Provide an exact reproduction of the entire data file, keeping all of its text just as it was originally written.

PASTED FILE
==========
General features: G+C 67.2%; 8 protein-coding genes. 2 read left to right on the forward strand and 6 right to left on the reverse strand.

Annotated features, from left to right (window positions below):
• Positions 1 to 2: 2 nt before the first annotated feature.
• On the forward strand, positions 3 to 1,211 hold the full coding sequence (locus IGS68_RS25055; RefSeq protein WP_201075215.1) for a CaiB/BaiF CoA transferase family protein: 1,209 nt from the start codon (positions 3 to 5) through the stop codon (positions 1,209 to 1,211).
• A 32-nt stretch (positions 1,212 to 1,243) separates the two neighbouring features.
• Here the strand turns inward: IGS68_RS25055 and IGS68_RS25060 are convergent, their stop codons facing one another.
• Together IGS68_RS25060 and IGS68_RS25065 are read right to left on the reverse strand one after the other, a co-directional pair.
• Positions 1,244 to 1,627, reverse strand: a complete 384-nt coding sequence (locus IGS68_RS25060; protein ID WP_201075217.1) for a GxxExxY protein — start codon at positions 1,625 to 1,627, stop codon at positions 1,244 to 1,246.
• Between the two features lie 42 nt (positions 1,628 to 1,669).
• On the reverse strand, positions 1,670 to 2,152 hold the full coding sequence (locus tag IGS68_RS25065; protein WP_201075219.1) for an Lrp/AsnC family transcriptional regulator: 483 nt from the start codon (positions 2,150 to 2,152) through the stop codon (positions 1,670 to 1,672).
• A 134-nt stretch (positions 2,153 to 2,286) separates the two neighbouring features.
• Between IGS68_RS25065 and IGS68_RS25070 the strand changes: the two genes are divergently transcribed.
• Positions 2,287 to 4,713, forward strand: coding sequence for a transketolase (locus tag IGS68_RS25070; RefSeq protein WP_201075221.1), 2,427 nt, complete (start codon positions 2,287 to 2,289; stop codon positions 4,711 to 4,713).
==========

General features: G+C 67.2%; 8 protein-coding genes. 2 read left to right on the forward strand and 6 right to left on the reverse strand.

Annotated features, from left to right (window positions below):
• Positions 1 to 2: 2 nt before the first annotated feature.
• On the forward strand, positions 3 to 1,211 hold the full coding sequence (locus IGS68_RS25055; RefSeq protein WP_201075215.1) for a CaiB/BaiF CoA transferase family protein: 1,209 nt from the start codon (positions 3 to 5) through the stop codon (positions 1,209 to 1,211).
• A 32-nt stretch (positions 1,212 to 1,243) separates the two neighbouring features.
• Here the strand turns inward: IGS68_RS25055 and IGS68_RS25060 are convergent, their stop codons facing one another.
• Together IGS68_RS25060 and IGS68_RS25065 are read right to left on the reverse strand one after the other, a co-directional pair.
• Positions 1,244 to 1,627, reverse strand: a complete 384-nt coding sequence (locus IGS68_RS25060; protein ID WP_201075217.1) for a GxxExxY protein — start codon at positions 1,625 to 1,627, stop codon at positions 1,244 to 1,246.
• Between the two features lie 42 nt (positions 1,628 to 1,669).
• On the reverse strand, positions 1,670 to 2,152 hold the full coding sequence (locus tag IGS68_RS25065; protein WP_201075219.1) for an Lrp/AsnC family transcriptional regulator: 483 nt from the start codon (positions 2,150 to 2,152) through the stop codon (positions 1,670 to 1,672).
• A 134-nt stretch (positions 2,153 to 2,286) separates the two neighbouring features.
• Between IGS68_RS25065 and IGS68_RS25070 the strand changes: the two genes are divergently transcribed.
• Positions 2,287 to 4,713, forward strand: coding sequence for a transketolase (locus tag IGS68_RS25070; RefSeq protein WP_201075221.1), 2,427 nt, complete (start codon positions 2,287 to 2,289; stop codon positions 4,711 to 4,713).